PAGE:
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Perspective: The principle or the law?

David Peterson

I’m deep into at least my 10th book on Abraham Lincoln. This latest one is Jon Meacham’s, And There Was Light. What has struck me hard with Meacham’s book are two dates, July 4, 1776 and November 8, 1864.

Lincoln, who was deeply unpopular at the time, was beset by enormous political pressure in the summer of 1864 to end the war with a compromised peace with the Confederacy, meaning slavery would likely have stayed intact as it was protected by the Constitution. The forces working against him were powerful enough that Lincoln believed he would not be re-elected come that November 8th.

Lincoln’s moral touchstone was the Declaration of Independence, specifically that all people were created equally and were entitled to “life, liberty and the pursuit of happiness.” While Lincoln was the consummate politician, he refused to compromise with the Confederates, best captured in a letter dated April 4, 1864, where he wrote, “If slavery is not wrong, then nothing is wrong.”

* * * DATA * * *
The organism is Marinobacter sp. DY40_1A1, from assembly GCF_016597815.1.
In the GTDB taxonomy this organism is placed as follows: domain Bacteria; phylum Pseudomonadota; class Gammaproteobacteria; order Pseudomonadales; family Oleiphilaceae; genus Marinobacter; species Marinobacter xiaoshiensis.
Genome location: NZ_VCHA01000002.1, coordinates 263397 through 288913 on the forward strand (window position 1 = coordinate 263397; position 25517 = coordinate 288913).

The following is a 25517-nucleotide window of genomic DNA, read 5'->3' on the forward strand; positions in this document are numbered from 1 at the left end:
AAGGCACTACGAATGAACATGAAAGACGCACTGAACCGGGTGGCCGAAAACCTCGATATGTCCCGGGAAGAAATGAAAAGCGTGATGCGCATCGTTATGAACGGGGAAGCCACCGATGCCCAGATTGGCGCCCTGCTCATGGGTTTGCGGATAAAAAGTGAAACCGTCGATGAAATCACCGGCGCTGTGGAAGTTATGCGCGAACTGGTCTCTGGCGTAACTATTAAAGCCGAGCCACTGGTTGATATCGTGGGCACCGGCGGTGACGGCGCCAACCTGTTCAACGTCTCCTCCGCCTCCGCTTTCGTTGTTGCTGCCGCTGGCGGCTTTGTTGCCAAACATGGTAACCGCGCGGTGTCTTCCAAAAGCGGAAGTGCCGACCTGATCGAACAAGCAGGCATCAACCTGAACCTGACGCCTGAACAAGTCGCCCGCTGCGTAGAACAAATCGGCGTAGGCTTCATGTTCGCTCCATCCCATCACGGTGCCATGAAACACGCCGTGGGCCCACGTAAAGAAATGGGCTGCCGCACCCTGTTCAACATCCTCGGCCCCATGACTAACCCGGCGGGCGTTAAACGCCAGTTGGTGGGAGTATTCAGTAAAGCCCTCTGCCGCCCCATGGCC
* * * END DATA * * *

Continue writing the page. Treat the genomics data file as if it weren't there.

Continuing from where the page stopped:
Lincoln easily defeated his Democratic opponent, former Union General George McClellan, who ran on an anti-war platform. The Union had decided it was worth continuing executing a horrific war to end an even more horrific institution. The time had come that the framework of the Constitution caught up with the spirit of the Declaration of Independence.

Which brings me to a few questions on this July 4th. Does part of your patriotism include fighting for equal access to “life, liberty and the pursuit of happiness” for all citizens? Or just those who look like you and think like you?

Andrew Nelson has been involved in public education in northern Illinois for more than three decades.